In the embodiment here shown, the gondola 56 is supported from a suitable plurality of radial ribs or members 64, the outer ends of which are connected to the bottom chord 52 of the innermost ring truss. These members 64 in turn are connected by the diagonal braces 65 to the bottom trusses 59 of the cupola 57.

In order to minimize interference both with the transmission of light through the cupola 57 and the upward ow of air to and through the Ventilating louvers 62, the diagonal brace members 64 are utilized only at the central portion of the cupola 57; and in view of the comparatively light weight of the gondola structure 5S, the function of these braces 64 may normally be adequately served by the diagonally disposed tension cables 65 and 66 disposed at suitable angular intervals of about five degrees around the cupola.

Mode of assembly In the construction of a dome in accordance with the invention, the manner of erecting same over a stadium such as is shown in FIGURES l and 2, to provide a transparent Weatherproof covering Itherefore is believed to be readily apparent, as is the fact that the domes of the invention are adapted equally well for application to other types of structures. Thus in the assembling and erecting of a dome such as specifically illustrated herein, the tension and compression rings 10 and 11 will first be positioned in concentric relation. The tension ring 10 will be supported on the cantilever members 26 by means of the bearing structures 30, 35 as heretofore described. The compression ring 11, with or without its cupola 55, after having been completely pre-assembled as a unit, is supported by means of a temporary tower or scaffolding (not shown) erected at the center of the circular arena or playing field for this purpose. The individual trusses 12 where they are of extreme length such as here contemplated will usually have been formed at the production plant in pre-assembled sections of sufficient size as to facilitate their transport to the construction site. There they are assembled as units, preferably by the use of a suitable jig located at the site. As earlier noted, the inter-positioning in the bottom chords 37 of the respective trusses, of the turnbuckles 48, provides a means whereby through appropriate adjusting of the said -turnbuclcles the completely assembled radial trusses 12 may be adjusted accurately to the desired uniform curvature.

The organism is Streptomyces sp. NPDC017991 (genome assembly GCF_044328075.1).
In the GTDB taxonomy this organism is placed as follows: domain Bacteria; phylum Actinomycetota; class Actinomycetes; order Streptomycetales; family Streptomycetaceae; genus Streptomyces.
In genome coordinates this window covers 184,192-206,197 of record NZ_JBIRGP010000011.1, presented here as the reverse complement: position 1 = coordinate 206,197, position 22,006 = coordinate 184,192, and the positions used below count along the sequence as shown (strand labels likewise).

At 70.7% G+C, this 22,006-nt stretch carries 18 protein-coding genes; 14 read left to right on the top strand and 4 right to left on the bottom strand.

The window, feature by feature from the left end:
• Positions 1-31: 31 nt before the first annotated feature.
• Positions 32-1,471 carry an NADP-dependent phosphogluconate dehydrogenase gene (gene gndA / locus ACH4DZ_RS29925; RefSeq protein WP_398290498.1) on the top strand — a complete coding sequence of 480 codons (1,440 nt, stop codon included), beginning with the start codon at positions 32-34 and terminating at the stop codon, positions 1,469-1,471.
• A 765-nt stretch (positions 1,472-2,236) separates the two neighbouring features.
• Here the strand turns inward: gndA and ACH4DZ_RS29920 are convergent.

Because of the purposely light construction 'of the individual trusses and their structural components, the respective trusses when first lifted into position and supported solely by the connections of their opposite radial extremities with the tension and compression rings respectively may be suciently iiexible as to tend to sag in the middle due to their own weight. In order to counteract this sagging tendency, it may be found desirable to interconnect tension cables Ibetween the opposite radial extremities of the respective trusses 12 as indicated by the numeral 66 in FIGURE 6. The tensioned cables 66 thus function in the manner of bow strings to maintain the curvature of the trusses until such time as they are suitably interconnected with and supported by adjoining trusses in the dome structure. The respective cables 66 may then be removed.

It will be apparent that with the pre-assembled compression ring 11, supported at the desired elevation within the stadium and concentrically to the tension ring 10, the individual radial trusses 12 may be successively raised Y ring. The inner ends of the trusses will then be bolted or otherwise ixedly secured to the compression ring.

The trusses 12 are thus successively raised to position and interconnected between the tension and compression rings respectively until the entire annular gap between these rings and 11 is completely occupied by the trusses. 'Ihe angular extent of each truss is such that a given number of the trusses will completely occupy the entire circumference of this annular space, with the radially extending top chords 36 of adjoining trusses in snug contiguous relation. The top chords 12 of all of the'trusses will then be bolted together in the manner earlier described, and the lower chords 37 thereof will be rigidly interconnected by the concentrically arranged tie rods 13.

Upon completion of the assembly, the temporary supporting tower or scaffolding for the tension ring will be disassembled and removed from the stadium whereby the completed structure will comprise a transparent domeV completely coveringthe entire stadium and unsupported except at its periphery.

By utilizing the construction here disclosed, it is made feasible to employ an exceedingly lightweight structure capable of formation from conventional commercially available structural members. Because of the double functioning of the radial trusses both as structural components of the dome and Valso as glazing frames, the over-all weight and expense of the structure are both maintained at a minimum. The use of such extremely lightweight and individually flexible trusses is made feasible by their arrangement and interconnection so as to afford mutual bracing and reinforcement for each other in their assembled relation.

Moreover, in the individual radial trusses as disclosed herein, the use of the side web members or'brace members of uniform length throughout the main portions of the trusses, excluding their lower end supports, promotes ease and economy of production. In addition, these members are'employed in a novel manner to achieve multiple advantages including the Agradual increase in the depth 0f each truss toward its inner end with an accompanying decrease in lateral width, while at the same time Vpermitting the maintenance of uniform radial dimensions Vof the respective panels and glazing frames. V